It was a time to be scared last night, and I, for one, did feel frightened. … We have heard such horrible stories of the outrages of the Yankees and Negroes that it is an anxious time for only women and children. …
We poor dwellers on this side of the river are not to be left entirely to the mercy of the enemy. The cry of distress from the river has roused the back country, and they report 3,000 men crossing the Macon today. So we will have a little army of our own something nearer than fifty miles. There are so many contradictory reports about the gunboats that we know not what to believe. There may be ten or forty before Vicksburg.
The Negroes enjoyed their hasty trip to Bayou Macon. It will give them something to talk of for a long time.
The last Yankee raid has quite decided Mrs. Savage, and they will go to the Macon Saturday, determined to remain until the war is over. They are awfully afraid of the Yankees. Four of her Negroes ran away today rather than be moved back. It is a plentiful, pleasant home to give up to destruction. I was out there a week recently nursing Anna and found it such a comfortable, abundant place. They had better hold it as long as possible. …
The strife and din of war is coming fearfully near us now. Tonight just as we were sitting down to tea, we heard the boom of cannon with the rattling report of small arms. Seemed so near. It continued about fifteen minutes, and we think it must have been at Omega or the Bend. It excited and startled us, but now we are only anxious to know whether it was a skirmish.
There are now quite a number of troops on this side of the river, and in a few days there will be many more with Gen. Blanchard at their head. And the Yankees will not be so free to land and seize whatever they choose. We hear that Gen. Blanchard has ordered all the women and children living in his district to leave the river as it is no longer safe for them, and he will dispute the landing of the foe at every point. The planters generally are moving back to the hills as fast as possible. There are two families refugeeing in our neighborhood. …
We should not mind our individual reverses on this side of the river when we hear how gloriously our arms are triumphing everywhere else. Our entire line is said to be advancing, and we read of a succession of small victories.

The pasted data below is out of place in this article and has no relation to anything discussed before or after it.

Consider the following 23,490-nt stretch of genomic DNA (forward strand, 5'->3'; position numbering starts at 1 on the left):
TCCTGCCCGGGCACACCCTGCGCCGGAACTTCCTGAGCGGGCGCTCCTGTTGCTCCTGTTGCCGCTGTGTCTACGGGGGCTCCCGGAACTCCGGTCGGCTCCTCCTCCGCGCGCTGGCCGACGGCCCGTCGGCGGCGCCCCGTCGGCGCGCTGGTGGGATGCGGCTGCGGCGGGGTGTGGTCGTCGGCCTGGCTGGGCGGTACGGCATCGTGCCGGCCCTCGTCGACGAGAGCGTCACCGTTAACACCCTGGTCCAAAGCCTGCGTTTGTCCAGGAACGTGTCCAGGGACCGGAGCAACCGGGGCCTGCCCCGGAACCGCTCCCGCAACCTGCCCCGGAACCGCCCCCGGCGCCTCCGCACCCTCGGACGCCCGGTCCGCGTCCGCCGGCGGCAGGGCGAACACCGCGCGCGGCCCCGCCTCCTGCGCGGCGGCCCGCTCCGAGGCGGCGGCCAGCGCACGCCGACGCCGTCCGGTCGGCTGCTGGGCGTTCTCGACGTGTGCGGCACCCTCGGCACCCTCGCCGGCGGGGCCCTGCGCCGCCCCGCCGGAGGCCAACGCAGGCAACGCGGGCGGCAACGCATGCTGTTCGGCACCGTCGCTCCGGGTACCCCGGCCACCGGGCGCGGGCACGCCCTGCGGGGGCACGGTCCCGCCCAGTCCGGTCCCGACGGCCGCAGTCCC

Brother Walter returned Saturday. He had been gone more than a week. Brother Coley is well again and with his regiment. He had been very ill, and like a foolish boy he refused to go to any private home to be nursed or take medicine until Mrs. Blanton, hearing of his sickness, sent him word she was not a stranger but a friend of his mother’s and he must come to her home. He went and she soon nursed him back to health. He was quite sick when his regiment engaged the gunboats but insisted on going into action. Like the high spirited, reckless boy “spoiling for a fight” he is, he stood up in one of the rifle pits firing until he grew so ill he had to be carried out. He recovered a little and returned to his post, and when his company was ordered to march he had just strength enough to drag himself to a tree, where he was found nearly insensible by the men who had been sent out to seek him. He is of a nervous temperament and suffers so when he is sick that it required heroism to hold up his head and fight when suffering so much, as we know he was. He is a thin, delicate boy but with an indomitable spirit. He has never been strong since he was poisoned by his nurse when a little fellow. He was at Death’s door then for weeks. …
The spirit of discontent is moving in my heart tonight. Gloomy thoughts will arise. Could I only be content to watch the Future as it unfolds instead of trying to pierce its mystery and mold it to my will, how much happier I would be. But as that is beyond my strength, I can only struggle against the evil spirit and exorcise it as best I may.
Mamma and I spent Wednesday with Mrs. Savage and Mrs. Carson. Both houses are in the greatest confusion, everything being pulled to pieces and packed up. Mrs. Savage and family left today. Mrs. Carson will go in a few days. It will be long, I fear, before we, all of us, spend another day together. …
The last gunboat went up the river today but may return at once.